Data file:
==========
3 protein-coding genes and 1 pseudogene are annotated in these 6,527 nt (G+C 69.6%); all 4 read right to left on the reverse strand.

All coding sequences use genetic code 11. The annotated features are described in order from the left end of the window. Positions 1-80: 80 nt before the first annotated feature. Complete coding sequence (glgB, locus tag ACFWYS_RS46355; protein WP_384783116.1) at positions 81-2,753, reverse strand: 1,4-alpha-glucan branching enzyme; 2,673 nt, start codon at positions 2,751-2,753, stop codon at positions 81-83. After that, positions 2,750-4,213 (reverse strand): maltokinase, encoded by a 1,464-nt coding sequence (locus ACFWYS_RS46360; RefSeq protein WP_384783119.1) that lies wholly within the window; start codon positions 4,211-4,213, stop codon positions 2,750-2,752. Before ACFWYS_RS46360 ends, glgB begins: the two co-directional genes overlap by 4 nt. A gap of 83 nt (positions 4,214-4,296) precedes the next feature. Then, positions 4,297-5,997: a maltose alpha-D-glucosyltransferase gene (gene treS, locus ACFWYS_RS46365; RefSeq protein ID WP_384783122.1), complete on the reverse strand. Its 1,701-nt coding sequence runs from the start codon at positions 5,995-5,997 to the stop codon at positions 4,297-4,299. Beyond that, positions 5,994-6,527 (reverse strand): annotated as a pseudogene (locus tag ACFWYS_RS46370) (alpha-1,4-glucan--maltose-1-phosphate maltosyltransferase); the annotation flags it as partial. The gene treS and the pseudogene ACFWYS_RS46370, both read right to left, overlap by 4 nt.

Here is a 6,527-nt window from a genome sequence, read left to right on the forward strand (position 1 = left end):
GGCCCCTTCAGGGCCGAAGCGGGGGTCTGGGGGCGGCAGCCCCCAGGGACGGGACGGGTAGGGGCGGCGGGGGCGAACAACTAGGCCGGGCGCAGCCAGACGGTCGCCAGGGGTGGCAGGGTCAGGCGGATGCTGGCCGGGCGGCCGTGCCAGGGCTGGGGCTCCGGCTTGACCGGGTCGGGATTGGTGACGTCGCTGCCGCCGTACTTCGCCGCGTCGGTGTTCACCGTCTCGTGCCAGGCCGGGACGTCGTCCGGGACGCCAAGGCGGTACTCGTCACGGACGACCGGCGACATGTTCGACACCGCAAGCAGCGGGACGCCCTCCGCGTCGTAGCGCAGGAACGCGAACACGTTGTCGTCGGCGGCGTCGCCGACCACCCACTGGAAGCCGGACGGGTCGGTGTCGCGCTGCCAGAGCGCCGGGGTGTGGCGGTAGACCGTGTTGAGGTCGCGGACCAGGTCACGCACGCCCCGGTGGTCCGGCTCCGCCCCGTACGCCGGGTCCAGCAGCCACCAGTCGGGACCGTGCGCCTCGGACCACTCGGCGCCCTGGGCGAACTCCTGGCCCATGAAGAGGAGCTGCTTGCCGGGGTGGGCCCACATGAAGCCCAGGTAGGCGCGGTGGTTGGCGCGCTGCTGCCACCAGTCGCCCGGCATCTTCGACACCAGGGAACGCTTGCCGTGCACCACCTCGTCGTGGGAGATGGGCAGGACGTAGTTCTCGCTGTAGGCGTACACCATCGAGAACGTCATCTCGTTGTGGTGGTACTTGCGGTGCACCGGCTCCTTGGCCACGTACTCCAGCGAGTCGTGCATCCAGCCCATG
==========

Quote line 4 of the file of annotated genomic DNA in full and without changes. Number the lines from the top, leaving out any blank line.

GGCCCCTTCAGGGCCGAAGCGGGGGTCTGGGGGCGGCAGCCCCCAGGGACGGGACGGGTAGGGGCGGCGGGGGCGAACAACTAGGCCGGGCGCAGCCAGACGGTCGCCAGGGGTGGCAGGGTCAGGCGGATGCTGGCCGGGCGGCCGTGCCAGGGCTGGGGCTCCGGCTTGACCGGGTCGGGATTGGTGACGTCGCTGCCGCCGTACTTCGCCGCGTCGGTGTTCACCGTCTCGTGCCAGGCCGGGACGTCGTCCGGGACGCCAAGGCGGTACTCGTCACGGACGACCGGCGACATGTTCGACACCGCAAGCAGCGGGACGCCCTCCGCGTCGTAGCGCAGGAACGCGAACACGTTGTCGTCGGCGGCGTCGCCGACCACCCACTGGAAGCCGGACGGGTCGGTGTCGCGCTGCCAGAGCGCCGGGGTGTGGCGGTAGACCGTGTTGAGGTCGCGGACCAGGTCACGCACGCCCCGGTGGTCCGGCTCCGCCCCGTACGCCGGGTCCAGCAGCCACCAGTCGGGACCGTGCGCCTCGGACCACTCGGCGCCCTGGGCGAACTCCTGGCCCATGAAGAGGAGCTGCTTGCCGGGGTGGGCCCACATGAAGCCCAGGTAGGCGCGGTGGTTGGCGCGCTGCTGCCACCAGTCGCCCGGCATCTTCGACACCAGGGAACGCTTGCCGTGCACCACCTCGTCGTGGGAGATGGGCAGGACGTAGTTCTCGCTGTAGGCGTACACCATCGAGAACGTCATCTCGTTGTGGTGGTACTTGCGGTGCACCGGCTCCTTGGCCACGTACTCCAGCGAGTCGTGCATCCAGCCCATG